Cumulus Media, Inc. (CMLS)
Q2 2010 Earnings Call Transcript
July 29, 2010 4:30 pm ET
Lew Dickey – Chairman, President & CEO
J.P. Hannan – SVP, Treasurer & CFO
Marci Ryvicker – Wells Fargo
Previous Statements by CMLS
» Cumulus Media Inc. Q1 2010 Earnings Call Transcript
» Cumulus Media Inc. Q3 2009 Earnings Call Transcript
» Cumulus Media Q2 2009 Earnings Transcript
These statements are based on management's current assessments and assumptions and are subject to a number of risks and uncertainties. Actual results may differ materially from the results expressed or implied in these forward-looking statements due to various risks and uncertainties or other factors.
I would now like to introduce Mr. Lew Dickey, Chairman and CEO of Cumulus Media. Sir, you may begin.
Thank you, operator, and good morning everybody. I appreciate everybody taking the taking the time to join us today on our second quarter update. I'm also joined today by our CFO, J.P. Hannan.
Today, we're going to update you on our second quarter performance and then briefly discuss the revenue outlook and our pacing for third quarter.
Starting with our Q2 results, our net revenue for all markets increased 6% to almost $70 million. This is better than the 4% revenue pacing data that I shared with everyone in April during our Q1 earnings call. And it continues forward progress on our top-line growth.
We continue to also see sequential improvements in national business and key local revenue categories such as auto, healthcare and restaurants. They’re all starting to come back in.
We also continue to reap the benefit of our significant investments in our proprietary technology platform that we’ve shared with you over the last couple of calls and the investments that we’ve made in this proprietary technology platform over the past couple of years.
As a result, our businesses are now running with increased efficiency across all functional areas and resulting in much stronger operating leverage and healthy cash flow.
Our station operating expenses increased just 3% in the second quarter over the prior year. That was largely driven by the variable sales commissions due to our 6% revenue growth. In fact if we normalized our operating expenses for the one week furlough that all of our employees took in the second quarter of last year, our operating expenses for Q2 2010 would have been up less than 1%.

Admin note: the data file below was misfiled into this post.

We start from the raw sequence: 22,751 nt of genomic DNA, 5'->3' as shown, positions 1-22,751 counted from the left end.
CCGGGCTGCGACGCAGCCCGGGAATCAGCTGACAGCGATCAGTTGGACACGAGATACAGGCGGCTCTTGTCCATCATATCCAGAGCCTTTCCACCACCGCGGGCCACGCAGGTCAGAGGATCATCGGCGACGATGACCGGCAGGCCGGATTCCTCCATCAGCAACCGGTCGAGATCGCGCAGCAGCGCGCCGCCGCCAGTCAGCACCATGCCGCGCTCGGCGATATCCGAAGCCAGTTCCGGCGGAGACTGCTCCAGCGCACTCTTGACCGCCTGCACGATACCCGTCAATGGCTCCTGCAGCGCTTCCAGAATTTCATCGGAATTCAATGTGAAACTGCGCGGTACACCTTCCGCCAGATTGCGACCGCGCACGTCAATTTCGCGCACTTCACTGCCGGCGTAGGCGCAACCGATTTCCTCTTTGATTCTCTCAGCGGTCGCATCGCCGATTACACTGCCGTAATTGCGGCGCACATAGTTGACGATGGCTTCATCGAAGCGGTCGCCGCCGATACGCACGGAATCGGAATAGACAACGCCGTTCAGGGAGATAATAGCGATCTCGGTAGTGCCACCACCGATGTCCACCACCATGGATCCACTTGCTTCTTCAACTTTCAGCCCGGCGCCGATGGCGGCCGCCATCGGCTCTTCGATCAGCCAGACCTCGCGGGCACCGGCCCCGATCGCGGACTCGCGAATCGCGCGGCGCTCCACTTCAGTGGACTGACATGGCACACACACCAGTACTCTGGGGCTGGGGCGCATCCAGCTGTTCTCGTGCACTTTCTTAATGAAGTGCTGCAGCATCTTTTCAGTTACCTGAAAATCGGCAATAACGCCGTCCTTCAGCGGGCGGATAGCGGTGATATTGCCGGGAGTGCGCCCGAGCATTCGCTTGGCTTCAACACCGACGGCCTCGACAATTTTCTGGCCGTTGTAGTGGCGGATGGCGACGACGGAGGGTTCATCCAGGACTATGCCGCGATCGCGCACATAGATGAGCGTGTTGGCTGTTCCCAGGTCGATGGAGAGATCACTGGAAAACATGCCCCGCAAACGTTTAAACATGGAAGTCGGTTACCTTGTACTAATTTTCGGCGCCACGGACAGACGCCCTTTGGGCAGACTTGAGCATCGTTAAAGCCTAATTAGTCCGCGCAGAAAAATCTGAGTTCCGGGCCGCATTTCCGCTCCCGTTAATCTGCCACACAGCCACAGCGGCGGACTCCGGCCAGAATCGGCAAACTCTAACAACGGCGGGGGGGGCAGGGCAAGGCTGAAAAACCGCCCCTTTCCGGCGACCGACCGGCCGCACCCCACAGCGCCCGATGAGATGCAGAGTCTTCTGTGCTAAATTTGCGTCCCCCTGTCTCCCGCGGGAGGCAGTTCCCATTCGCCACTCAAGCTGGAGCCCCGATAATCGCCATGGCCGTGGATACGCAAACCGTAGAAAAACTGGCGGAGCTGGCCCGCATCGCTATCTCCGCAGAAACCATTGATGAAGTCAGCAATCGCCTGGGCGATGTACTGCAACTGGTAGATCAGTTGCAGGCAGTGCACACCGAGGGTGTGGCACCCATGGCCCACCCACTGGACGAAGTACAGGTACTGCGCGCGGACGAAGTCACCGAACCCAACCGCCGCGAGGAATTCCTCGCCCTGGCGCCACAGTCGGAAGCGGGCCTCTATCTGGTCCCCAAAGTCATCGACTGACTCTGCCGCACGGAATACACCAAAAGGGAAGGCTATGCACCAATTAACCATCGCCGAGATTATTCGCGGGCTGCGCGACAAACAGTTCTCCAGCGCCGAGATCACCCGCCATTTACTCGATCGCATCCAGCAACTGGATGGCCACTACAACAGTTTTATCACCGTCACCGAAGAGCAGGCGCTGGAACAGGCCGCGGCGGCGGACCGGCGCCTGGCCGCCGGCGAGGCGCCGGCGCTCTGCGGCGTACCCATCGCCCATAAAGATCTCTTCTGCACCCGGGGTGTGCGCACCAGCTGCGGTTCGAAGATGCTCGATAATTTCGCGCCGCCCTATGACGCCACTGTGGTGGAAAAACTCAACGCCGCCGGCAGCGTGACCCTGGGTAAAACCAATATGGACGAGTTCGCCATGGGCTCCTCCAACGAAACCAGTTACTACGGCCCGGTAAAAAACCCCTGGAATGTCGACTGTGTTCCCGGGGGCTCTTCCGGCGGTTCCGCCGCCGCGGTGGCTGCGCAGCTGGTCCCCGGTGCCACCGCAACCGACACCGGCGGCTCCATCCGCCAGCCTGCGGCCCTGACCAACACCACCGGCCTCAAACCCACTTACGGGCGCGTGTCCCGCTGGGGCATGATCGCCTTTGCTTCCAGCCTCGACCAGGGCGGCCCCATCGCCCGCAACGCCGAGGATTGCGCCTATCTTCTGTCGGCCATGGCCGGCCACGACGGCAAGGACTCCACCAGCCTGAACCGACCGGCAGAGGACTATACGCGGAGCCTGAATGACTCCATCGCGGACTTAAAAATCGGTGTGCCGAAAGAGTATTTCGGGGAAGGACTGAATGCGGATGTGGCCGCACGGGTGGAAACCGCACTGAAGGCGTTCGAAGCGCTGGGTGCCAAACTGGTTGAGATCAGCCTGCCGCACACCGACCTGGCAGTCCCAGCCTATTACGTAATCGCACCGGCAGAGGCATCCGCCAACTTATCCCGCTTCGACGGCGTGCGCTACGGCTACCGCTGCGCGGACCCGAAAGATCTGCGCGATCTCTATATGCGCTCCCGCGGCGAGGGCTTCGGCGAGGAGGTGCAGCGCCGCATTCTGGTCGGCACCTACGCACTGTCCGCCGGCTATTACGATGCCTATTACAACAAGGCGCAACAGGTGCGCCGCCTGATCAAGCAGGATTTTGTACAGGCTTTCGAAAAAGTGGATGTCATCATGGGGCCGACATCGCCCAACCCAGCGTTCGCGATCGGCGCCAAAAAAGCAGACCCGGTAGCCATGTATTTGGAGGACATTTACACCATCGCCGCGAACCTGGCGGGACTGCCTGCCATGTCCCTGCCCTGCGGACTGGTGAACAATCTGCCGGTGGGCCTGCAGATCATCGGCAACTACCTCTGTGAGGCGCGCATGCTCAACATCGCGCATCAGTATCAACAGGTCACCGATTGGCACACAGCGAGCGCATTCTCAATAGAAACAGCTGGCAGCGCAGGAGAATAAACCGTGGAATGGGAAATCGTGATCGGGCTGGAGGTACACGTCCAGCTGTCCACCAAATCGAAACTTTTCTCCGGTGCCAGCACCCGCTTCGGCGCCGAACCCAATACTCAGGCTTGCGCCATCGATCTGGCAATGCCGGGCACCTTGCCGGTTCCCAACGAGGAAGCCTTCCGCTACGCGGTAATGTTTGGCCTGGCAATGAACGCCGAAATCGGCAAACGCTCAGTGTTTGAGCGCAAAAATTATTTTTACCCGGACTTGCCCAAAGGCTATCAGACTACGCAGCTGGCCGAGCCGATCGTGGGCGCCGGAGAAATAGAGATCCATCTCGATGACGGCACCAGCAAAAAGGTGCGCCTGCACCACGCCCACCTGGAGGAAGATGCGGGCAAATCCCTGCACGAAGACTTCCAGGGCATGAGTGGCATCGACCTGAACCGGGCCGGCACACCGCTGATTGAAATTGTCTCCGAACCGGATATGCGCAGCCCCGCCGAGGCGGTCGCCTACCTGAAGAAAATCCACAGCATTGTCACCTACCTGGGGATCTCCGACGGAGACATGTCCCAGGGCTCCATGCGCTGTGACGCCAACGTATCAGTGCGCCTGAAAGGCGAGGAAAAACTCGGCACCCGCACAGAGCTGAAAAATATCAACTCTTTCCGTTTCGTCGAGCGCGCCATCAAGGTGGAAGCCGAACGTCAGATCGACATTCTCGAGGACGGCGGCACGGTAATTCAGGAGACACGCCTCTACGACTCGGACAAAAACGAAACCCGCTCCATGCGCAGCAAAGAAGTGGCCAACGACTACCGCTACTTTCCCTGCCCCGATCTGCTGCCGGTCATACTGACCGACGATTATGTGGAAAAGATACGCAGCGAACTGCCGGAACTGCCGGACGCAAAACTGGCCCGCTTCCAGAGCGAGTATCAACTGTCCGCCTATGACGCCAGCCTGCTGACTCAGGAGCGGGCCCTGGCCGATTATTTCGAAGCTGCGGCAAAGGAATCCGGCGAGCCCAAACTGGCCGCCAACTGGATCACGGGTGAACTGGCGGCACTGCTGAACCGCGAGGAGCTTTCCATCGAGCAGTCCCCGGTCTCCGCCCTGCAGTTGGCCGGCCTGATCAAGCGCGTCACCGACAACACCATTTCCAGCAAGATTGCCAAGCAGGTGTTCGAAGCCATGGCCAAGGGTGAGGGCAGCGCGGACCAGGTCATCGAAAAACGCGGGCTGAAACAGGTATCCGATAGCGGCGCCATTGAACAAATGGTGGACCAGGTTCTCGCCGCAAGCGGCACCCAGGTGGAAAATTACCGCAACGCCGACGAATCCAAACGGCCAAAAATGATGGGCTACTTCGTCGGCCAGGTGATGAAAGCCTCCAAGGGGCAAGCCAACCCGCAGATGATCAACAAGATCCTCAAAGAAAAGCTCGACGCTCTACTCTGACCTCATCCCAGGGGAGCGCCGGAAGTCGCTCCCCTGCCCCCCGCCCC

As a result of our revenue growth and continued strict cost control, our Q2 adjusted EBITDA was up 6% to $25 million. When you factor out the unusual expenses such as the prior year furlough we just discussed and a one-time non-cash corporate charge, our adjusted EBITDA would have been up approximately 12%. And that really is reflecting inherent operating leverage in our business model.
And with this Q2 performance we continue to see substantial margin expansion and again increased operating leverage across our Radio platform. Our trailing 12-month EBITDA margin for 6/30 Q2 of this year is now over 30%.
Our team’s ability to maximize cash flow with CMI resulted in free cash flow for the quarter of over $17 million. That enabled us to make measurable progress as we work to deleverage our balance sheet.
As of June 30, we were sitting on a cash balance of approximately $12 million, which is after we paid down $8.4 million of debt in Q2. With this debt reduction we exceeded our first threshold figure and affected 25 basis points reduction in our interest rate going forward. And that as you all know will help create even more free cash flow or increase debt repayment in the future.
Over the past 18 months we’ve now paid down more than $80 million of debt in CMI. Quite a bit more than that CMP which we will talk about.
Looking ahead, July revenue appears to be finishing up approximately 2% and August and September both pacing up over 6% with very little Q3 political booked as of now. I think its interesting analysis is our Q2 political was up 36% from our Q2 political in 2008, which was the residential cycle everybody knows. Now, although the Q2 political total represents relatively small dollars, but the trend is clearly positive off of a record political year in 2008.
So as is customary, the bulk of the political spend really occurs after Labor Day when the general election campaigns are really kicked off in earnest. For example, this is at CMI now; we booked $4.9 million in 2008 from September through the election in November. Again, in 2008, we booked $4.9 million from September through the election in November. It’s really from Labor Day through the election.
So 36% increase that we saw just in the second quarter looking backwards is certainly encouraging for what potentially may lay ahead of you from Labor Day through the first week in November.
To that end we continue to expect steady sequential revenue improvement throughout 2010 and to-date we are pacing on the high side of our internal forecast for the year. As I mentioned the pacing for August and September really have no benefit of the political being layered in yet because we haven’t seen. It doesn’t really hit until after Labor Day.
As I said in our last call with this performance we feel very confident that we will be in full compliance when loan covenants reset at the end of March in 2011 and depending on the strength of political advertising, which we just discussed in Q3 and Q4, we could potentially reach this target a full quarter early by the end of this year.